When I started my first online shop for my handmade products several years ago, there was no Etsy and words like artisan, handmade, hand-crafted and maker were terms that only my fellow creatives and I seemed to use. Now there are so many options for makers to sell their goods in person in craft fairs and create online shops or sell their products on other websites (like aftcra or Handmade at Amazon) that curate handmade goods.
There’s talk in the handmade community about whether these new resources are a good thing or not. I know that there’s a lot of controversy around this subject (especially when it comes to the launch of Handmade at Amazon) but I’ve always felt that the more ways we can raise consumer awareness of the importance of buying locally designed or handmade goods, the better off our community is. However with all these new options comes new competition. We have to be better, smarter creative entrepreneurs than we were a few years ago when there was way less of us trying to make a living selling the things we make.
How do you get noticed in a sea of other makers with all these new options? Having an awesome product is the first step. Then comes great branding, killer marketing and on-point business practices. Stellar product photos are a big part of it too. Your photos are how your potential customers form a decision about whether or not to learn more about your product or business and eventually purchase what you make. Last week we shared four tips for taking awesome online shop and blog photos and this week here are three must-have photos to increase sales in your online shop. These types of photos not only draw your customers in and help them engage with your brand but also cut down on your time answering questions about your product since you’re clearly representing it with your images. Rachel’s Photo Styling online workshop has tons of great information on how to make each of these types of shots the best that they can be as well.
1. Detail Shots
This is perhaps the most overlooked type of essential photograph that you need to have to communicate to your audience what your product or project actually looks like up close. Of course you need a shot that shows the whole subject (which we’ll talk about below) but often there are details in the subject that the viewer won’t be able to see in an image that shows the whole subject. For example, perhaps you knit scarves and the yarn that you use has tiny flecks of gold in it. The viewer won’t be able to see those gold flecks unless you have a clear up-close shot of the stitches in the yarn.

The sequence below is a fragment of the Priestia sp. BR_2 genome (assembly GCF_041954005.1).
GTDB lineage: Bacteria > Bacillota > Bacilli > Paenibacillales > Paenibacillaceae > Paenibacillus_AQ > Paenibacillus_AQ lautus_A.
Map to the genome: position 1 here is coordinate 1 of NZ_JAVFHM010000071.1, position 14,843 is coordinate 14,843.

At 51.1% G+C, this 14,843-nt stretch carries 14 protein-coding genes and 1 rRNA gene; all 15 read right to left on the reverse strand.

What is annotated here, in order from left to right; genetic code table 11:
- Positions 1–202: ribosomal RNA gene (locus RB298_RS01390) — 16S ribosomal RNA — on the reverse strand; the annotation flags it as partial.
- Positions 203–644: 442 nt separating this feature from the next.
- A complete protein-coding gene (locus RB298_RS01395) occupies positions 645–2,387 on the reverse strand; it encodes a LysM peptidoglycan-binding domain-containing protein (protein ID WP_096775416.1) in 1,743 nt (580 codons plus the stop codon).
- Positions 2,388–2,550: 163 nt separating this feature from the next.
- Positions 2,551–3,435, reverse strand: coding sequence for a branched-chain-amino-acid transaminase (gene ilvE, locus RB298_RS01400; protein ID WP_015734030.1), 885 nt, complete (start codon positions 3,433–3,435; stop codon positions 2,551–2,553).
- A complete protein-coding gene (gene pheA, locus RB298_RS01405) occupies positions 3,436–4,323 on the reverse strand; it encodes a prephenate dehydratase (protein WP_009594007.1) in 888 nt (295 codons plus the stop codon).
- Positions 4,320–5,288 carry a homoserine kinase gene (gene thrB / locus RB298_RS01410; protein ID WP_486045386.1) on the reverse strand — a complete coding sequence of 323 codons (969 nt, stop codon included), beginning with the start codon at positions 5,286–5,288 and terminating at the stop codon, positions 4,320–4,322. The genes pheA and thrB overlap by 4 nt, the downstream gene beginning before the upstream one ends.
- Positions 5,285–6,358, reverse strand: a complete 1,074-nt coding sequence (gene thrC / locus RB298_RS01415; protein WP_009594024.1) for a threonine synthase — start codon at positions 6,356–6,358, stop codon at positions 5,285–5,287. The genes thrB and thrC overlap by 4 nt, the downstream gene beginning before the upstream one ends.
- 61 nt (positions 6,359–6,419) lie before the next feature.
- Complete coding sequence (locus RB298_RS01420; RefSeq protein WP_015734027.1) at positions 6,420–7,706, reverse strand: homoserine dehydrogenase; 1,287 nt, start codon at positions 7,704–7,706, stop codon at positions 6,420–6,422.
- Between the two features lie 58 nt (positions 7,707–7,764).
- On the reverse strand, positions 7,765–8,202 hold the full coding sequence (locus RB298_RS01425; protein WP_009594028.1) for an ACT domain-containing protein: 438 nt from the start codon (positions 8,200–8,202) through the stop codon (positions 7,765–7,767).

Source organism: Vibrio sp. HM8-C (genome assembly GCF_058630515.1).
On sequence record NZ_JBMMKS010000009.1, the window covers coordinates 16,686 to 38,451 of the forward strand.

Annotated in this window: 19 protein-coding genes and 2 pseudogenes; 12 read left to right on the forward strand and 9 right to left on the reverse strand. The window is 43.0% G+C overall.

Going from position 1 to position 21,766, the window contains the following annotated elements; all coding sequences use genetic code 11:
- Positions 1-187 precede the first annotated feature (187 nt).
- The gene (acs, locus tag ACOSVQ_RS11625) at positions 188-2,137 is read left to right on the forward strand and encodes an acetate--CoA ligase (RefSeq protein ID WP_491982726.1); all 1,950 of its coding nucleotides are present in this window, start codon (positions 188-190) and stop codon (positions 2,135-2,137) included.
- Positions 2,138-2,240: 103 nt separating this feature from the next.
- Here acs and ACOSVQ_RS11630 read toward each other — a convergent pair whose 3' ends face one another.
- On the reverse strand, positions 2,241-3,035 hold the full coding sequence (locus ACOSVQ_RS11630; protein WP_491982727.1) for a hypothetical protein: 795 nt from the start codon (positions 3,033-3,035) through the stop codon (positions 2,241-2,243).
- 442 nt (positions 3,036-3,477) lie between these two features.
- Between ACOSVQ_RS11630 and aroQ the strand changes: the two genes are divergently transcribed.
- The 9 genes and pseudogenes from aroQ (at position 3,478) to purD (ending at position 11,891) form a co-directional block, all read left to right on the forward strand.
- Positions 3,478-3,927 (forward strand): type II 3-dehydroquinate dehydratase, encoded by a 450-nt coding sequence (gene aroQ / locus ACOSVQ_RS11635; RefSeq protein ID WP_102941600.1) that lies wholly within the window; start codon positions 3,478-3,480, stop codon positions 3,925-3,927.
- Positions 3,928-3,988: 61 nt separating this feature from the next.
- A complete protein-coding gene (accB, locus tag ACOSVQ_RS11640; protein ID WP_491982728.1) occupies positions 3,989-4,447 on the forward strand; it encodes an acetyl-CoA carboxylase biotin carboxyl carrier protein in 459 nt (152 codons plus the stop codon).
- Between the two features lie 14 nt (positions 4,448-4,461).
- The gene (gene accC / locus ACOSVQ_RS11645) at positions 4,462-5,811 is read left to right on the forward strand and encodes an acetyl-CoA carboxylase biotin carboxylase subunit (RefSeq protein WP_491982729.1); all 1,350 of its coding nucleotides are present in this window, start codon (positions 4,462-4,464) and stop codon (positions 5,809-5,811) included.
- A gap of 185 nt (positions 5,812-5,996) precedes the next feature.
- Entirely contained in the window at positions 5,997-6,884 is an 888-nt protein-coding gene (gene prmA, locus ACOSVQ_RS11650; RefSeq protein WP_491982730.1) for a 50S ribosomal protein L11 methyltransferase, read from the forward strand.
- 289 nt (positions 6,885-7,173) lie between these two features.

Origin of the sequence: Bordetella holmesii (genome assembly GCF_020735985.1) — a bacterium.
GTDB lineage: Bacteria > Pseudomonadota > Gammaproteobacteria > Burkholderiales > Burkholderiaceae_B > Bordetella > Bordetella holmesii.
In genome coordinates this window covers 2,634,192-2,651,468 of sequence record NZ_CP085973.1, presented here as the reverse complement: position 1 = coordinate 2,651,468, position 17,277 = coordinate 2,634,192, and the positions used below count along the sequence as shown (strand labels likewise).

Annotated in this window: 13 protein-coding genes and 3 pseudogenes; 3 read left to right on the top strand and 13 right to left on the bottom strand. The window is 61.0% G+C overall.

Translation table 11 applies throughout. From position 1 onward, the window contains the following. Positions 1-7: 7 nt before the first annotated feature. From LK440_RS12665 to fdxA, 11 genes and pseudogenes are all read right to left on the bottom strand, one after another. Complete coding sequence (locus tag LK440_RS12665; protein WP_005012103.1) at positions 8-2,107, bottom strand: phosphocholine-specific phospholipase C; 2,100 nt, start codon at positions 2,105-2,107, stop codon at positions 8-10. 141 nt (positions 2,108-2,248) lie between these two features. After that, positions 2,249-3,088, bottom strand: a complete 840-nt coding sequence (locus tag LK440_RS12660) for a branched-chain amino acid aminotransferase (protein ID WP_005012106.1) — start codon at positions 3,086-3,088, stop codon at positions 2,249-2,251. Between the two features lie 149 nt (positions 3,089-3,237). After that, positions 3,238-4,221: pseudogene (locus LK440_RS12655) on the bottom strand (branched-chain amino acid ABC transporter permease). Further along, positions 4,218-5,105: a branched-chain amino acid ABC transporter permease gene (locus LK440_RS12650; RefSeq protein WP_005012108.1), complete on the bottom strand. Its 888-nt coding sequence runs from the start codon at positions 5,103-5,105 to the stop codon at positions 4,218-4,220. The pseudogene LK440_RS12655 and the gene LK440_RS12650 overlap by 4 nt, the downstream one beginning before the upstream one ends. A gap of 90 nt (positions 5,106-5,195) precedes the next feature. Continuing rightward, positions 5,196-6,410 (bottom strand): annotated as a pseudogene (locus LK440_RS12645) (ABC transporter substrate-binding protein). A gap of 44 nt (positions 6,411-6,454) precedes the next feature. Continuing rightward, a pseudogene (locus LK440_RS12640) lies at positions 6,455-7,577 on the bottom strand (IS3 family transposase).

2. Lifestyle Shots
Lifestyle shots are photos of your subject being used or in a setting with props. Lifestyle shots not only help the viewer see how the subject would be used but also how it would fit into his/her life. Likely you’ve heard the term ‘storytelling’ in relation to your business or brand. It’s important for independent business owners to tell the story behind their business to help potential customers engage and relate. Lifestyle photos are your chance to tell the story behind your project, product or business and capture your audience. In lifestyle photos it’s SUPER important to make sure the viewer knows which thing in the photo is the subject. For more on using props, choosing backgrounds and achieving great composition see our post on the four tips for taking awesome online shop and blog photos.
3. Shots of the entire subject from different angles
Detail and lifestyle shots are great for helping your viewer get to know your subject BUT if your potential customer isn’t able to see what the whole thing is, they’ll be left wondering what your subject ACTUALLY looks like. Take a shot of your subject on a clear uncomplicated background from several angles. Depending on what your subject is this could include the front, back and side. Consider different angles like taking a shot from above or taking one head on.
Want to take your online shop, website or blog photos to the next level? Click HERE to get a reminder when we release our Photo Styling 101 online workshop from Rachel Smith of The Crafted Life on December 1st.
*If you’re weighing your options as a maker and want to learn more about the legal side of selling on curated online websites for handmakers check out this article from Kiffanie Stahle.